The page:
The Royal birth will be celebrated with a 41-gun salute by the King's Troop Royal Horse Artillery. The basic royal salute is 21 rounds, but because it will be conducted in Green Park, a royal park, an extra 20 rounds are fired. At the Tower of London, 62 rounds will be fired - the basic 21, 20 because the Tower is a Royal Palace and 21 for the "City of London". Union jacks will also be flown from all Government buildings, Royal Naval ships, and defence establishments.
The birth will take place in the private Lindo Wing of St Mary's Hospital in Paddington, West London, England. This might seem obvious but Prince William was actually the first would be king to have a hospital birth.
It is not yet known where the royal baby will be christened. (Prince William - like his father the Prince of Wales - was christened by the Archbishop of Canterbury in the Music Room at Buckingham Palace). The robe, made of fine Honiton lace lined with white satin, was made for the christening of Queen Victoria's eldest daughter. It has subsequently been used for several generations of Royal christenings. The current Queen wore it, her children all wore it and so have all but one of her grandchildren - including Princes William and Harry.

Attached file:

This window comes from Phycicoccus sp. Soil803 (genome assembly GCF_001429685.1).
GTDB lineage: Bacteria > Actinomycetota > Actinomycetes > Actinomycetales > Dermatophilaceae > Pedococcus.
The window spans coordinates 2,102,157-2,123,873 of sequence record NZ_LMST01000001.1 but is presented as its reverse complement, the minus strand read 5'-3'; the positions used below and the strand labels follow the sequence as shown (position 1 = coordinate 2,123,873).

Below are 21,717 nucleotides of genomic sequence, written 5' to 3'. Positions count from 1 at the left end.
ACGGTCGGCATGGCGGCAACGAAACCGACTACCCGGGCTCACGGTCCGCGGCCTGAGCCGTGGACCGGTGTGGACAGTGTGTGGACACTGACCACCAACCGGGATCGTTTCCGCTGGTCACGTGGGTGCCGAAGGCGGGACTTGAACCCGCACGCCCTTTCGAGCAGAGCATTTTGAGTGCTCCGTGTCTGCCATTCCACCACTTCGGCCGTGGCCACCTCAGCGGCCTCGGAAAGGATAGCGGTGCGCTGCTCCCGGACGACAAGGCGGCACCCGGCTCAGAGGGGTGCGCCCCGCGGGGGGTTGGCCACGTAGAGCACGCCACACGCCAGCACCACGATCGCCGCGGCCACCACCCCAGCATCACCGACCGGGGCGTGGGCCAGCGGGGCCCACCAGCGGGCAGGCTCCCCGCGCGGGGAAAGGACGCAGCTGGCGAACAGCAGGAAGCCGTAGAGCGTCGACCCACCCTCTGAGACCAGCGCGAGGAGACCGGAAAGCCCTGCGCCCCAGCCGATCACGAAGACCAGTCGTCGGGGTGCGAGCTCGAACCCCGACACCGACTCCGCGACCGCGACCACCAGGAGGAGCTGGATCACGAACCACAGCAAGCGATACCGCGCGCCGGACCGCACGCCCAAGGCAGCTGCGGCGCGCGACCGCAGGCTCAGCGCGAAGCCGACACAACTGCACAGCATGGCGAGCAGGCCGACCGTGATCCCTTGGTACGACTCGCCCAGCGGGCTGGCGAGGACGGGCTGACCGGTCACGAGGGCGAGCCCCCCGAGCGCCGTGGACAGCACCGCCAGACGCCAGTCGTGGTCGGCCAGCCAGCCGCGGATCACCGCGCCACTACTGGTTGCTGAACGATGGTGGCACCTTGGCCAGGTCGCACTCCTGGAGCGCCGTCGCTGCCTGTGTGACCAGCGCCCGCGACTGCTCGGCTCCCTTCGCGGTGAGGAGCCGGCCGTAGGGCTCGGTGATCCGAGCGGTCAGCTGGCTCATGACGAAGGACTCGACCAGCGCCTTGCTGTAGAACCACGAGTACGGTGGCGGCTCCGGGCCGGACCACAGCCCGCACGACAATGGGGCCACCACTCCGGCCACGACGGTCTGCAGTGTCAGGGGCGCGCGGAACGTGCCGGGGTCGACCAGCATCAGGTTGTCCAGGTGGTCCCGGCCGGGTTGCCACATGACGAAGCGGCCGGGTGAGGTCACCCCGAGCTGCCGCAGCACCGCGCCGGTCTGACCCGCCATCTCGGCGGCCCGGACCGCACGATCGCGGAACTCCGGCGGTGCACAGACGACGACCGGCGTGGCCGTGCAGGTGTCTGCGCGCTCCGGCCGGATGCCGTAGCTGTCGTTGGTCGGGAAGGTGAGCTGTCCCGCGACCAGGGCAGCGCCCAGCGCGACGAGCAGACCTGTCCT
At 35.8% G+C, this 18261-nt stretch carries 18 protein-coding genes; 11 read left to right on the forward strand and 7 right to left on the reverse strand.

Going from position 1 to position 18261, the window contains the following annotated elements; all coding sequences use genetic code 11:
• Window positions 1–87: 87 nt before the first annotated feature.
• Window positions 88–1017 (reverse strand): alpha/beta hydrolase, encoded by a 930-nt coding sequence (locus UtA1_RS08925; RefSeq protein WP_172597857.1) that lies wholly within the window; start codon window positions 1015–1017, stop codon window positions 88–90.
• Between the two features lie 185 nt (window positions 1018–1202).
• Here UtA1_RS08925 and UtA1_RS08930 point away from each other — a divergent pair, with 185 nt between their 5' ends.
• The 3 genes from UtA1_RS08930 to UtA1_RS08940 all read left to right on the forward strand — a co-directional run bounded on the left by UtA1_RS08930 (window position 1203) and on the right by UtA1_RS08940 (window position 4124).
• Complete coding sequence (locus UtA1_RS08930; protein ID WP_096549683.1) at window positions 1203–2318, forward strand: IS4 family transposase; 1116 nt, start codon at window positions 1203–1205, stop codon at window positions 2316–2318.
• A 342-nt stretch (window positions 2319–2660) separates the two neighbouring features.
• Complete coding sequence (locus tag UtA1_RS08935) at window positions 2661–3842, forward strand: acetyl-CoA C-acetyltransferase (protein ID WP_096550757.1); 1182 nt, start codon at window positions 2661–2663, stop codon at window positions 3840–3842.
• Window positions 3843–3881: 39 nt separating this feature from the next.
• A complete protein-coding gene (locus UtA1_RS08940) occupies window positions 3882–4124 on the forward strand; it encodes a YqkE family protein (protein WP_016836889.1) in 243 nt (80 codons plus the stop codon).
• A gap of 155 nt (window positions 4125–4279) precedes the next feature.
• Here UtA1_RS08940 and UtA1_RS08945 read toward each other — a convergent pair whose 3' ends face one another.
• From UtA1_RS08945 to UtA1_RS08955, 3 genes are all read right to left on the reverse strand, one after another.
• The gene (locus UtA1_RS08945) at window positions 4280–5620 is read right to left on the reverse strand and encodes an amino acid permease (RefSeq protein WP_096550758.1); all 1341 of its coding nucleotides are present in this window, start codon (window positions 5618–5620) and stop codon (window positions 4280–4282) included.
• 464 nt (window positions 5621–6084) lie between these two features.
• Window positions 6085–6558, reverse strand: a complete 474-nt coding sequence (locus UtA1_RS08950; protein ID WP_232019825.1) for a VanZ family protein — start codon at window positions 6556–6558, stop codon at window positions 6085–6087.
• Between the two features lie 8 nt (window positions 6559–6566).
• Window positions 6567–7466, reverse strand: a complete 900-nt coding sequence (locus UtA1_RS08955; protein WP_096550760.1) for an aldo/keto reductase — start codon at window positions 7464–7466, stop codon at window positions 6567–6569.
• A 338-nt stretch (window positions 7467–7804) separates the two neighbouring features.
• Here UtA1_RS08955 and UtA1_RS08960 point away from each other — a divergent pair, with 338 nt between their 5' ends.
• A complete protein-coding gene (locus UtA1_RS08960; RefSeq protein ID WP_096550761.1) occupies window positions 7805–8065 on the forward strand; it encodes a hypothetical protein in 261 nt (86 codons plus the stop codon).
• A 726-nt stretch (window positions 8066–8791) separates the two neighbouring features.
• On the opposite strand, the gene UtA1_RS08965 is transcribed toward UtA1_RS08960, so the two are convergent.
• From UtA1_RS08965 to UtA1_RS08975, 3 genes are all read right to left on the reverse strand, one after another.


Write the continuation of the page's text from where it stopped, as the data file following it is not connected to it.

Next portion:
Kate, young single lady visits the local dating agency and explains, 'I'm looking for a husband. Can you please help me to find a suitable one?'
The dating receptionist needs to find out some details so she asks, 'What are your requirements, please?'
'Well, let me see.' Kate says, 'He needs to be fine looking, polite, humorous, sporty, knowledgeable, good at singing and dancing. Willing accompany me the whole day at home during my leisure hours, if I don't go out. Telling me interesting stories when I need companion for conversation and be silent when I want to rest.'